In her newly released, deeply emotional memoir, Zetta Sylvia Baillou-Poitier shares the challenges of raising children with sickle cell disease and the pain of losing her daughter.
“I was inspired to write the book after the death of my daughter,” said the mother of two. “The book is to keep Vashti’s memory alive and it’s also dedicated to my son, Vance.”
Between the pages of “Facing Two Sickles: Families Dealing with Sickle Cell Disease”, the Cooper’s Town resident offers up parts of her life and that of her children who were born with sickle cell disease – a genetic condition in which a person inherits abnormal haemoglobin genes from both parents.
Haemoglobin, the protein inside of red blood cells, carries oxygen. Abnormal haemoglobin makes the red blood cells change shape from smooth and round to hard, sticky and sickle (banana) shaped. This abnormal form can cause trouble as red blood cells move through the body, causing episodes of intense pain (called crisis) and, in some cases, organ damage.
It is a disease that affects each person differently. Some people with sickle cell disease can lead fairly normal lives. For the Poitier family, however, that wasn’t the case.
Mrs Baillou-Poitier’s oldest child, Vashti, was a sophomore at the Southern Polytechnic State University in Marietta, Georgia when she contracted pneumonia and was hospitalised.
Over the course of a week in May 2012, Vashti was in and out of the hospital for pain management treatment. With no signs of improvement, she was admitted to the intensive care unit (ICU). There, Vashti died after her lungs collapsed.
It was during her pregnancy that Mrs Baillou-Poitier discovered both she and husband, Floyd, possessed the sickle cell trait and there was a possibility their child could have the disease.
When both parents are carriers, each pregnancy carries with it a 25 percent (one in four) chance of having a baby with sickle cell disease.
Although carried to full-term, Vashti was born weighing only three pounds, 15 ounces. For Mrs Baillou-Poitier, her low weight at birth was a sickle cell warning sign. Confirmation came six months later when her daughter’s blood was tested.
The Poitiers’ second child, Vance, was born premature at seven months, weighing one pound 13 ounces. With lungs not fully developed at birth, from the onset he was the sicklier of the two children. As Vance got older, each subsequent crisis caused respiratory distress.
At the age of four, doctors placed him in a comatose state for two weeks. The objective was to give his lungs a break; they were nearing collapse.
Very early on, the Poitiers were forced to make the difficult decision of splitting up the family. When Vance was just two years old and Vashti was six, he moved to Freeport with his paternal grandmother. The family reunited during school breaks and holidays.
“A lot of persons did not understand why we separated the children, but we knew as a family the reason why. It was better to have him in Freeport with my husband’s family and have Vashti with me and my husband in Abaco,” said Mrs Baillou-Poitier, who at the time had a demanding job with a local bank while her husband worked as a linesman with an electricity company.
“We knew the move would be better for his health, allowing him to be in close proximity to a hospital if he needed it rather than having to fly him to another island if he needed to be hospitalised,” she said.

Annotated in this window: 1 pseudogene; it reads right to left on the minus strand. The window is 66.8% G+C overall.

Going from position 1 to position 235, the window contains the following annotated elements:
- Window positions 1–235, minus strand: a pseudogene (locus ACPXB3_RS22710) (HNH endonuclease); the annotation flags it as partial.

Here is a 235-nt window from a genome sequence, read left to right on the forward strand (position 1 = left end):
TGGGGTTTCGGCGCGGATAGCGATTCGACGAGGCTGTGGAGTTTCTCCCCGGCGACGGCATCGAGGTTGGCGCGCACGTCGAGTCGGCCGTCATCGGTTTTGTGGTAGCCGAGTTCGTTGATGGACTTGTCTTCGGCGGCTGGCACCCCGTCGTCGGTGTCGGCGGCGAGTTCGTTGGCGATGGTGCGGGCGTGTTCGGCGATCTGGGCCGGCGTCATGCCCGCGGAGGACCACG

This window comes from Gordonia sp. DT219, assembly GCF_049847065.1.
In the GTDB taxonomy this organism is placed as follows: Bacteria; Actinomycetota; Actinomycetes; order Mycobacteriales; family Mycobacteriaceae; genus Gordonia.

Despite being in and out of clinics and hospitals, the Poitier children led full lives.
In 2010, Vashti graduated from the Valencia Community College in Orlando, Florida with an Associate degree in drafting and land surveying. She enrolled in Southern Polytechnic in January 2011. She was expected to graduate in 2014, but it was not to be.
Vashti was laid to rest on June 2, 2012, five days before her mother’s 49th birthday and six days prior to then-17-year-old Vance’s high school graduation.
“While we were preparing to bury her we were also preparing to celebrate his graduation, so it was a whirlwind. It was rough,” Mrs Baillou-Poitier recalled.
Although she has wrapped up her book, a project which took three years to complete, her family’s journey with sickle cell disease continues.
Vance, who is studying computer science at Valencia, his sister’s alma mater, went into a crisis two days prior to his mother’s August 17 book launch at Faith Walk Church of God in Coopers Town, Abaco.
Mrs Baillou-Poitier travelled to Orlando to take care of the couple’s son who has been hospitalised three times since enrolling at the tertiary institution.
“I want persons to know whether it’s sickle cell, cancer or whatever disease your child may have, you can find strength through God. You must depend on God for your strength. Family support is also important,” she said.
“Even if your child wasn’t sick but you lost a child through an accident, this book is to encourage and counsel on how to survive in the midst of that storm.”
Making a special trip to Abaco for the official launch and book signing was Kayla Smith-Mortimer, president of the Bahamas Sickle Cell Association, and Kristin Beneby, the organisation’s assistant treasurer.
The association felt it vital to lend its support and endorse the new release.
“We are proud of the book Mrs Poitier has written. I know that it will touch the heart of the readers, like it did with me,” said Mrs Smith-Mortimer, whose association is working to support Bahamians afflicted with sickle cell across the nation.
“I believe it will give others the courage to speak up about the disease.”
“Facing Two Sickles: Families Dealing with Sickle Cell Disease” is available at barnesandnoble.com and Amazon.com in paperback, for download on Kindle, and as an audio book.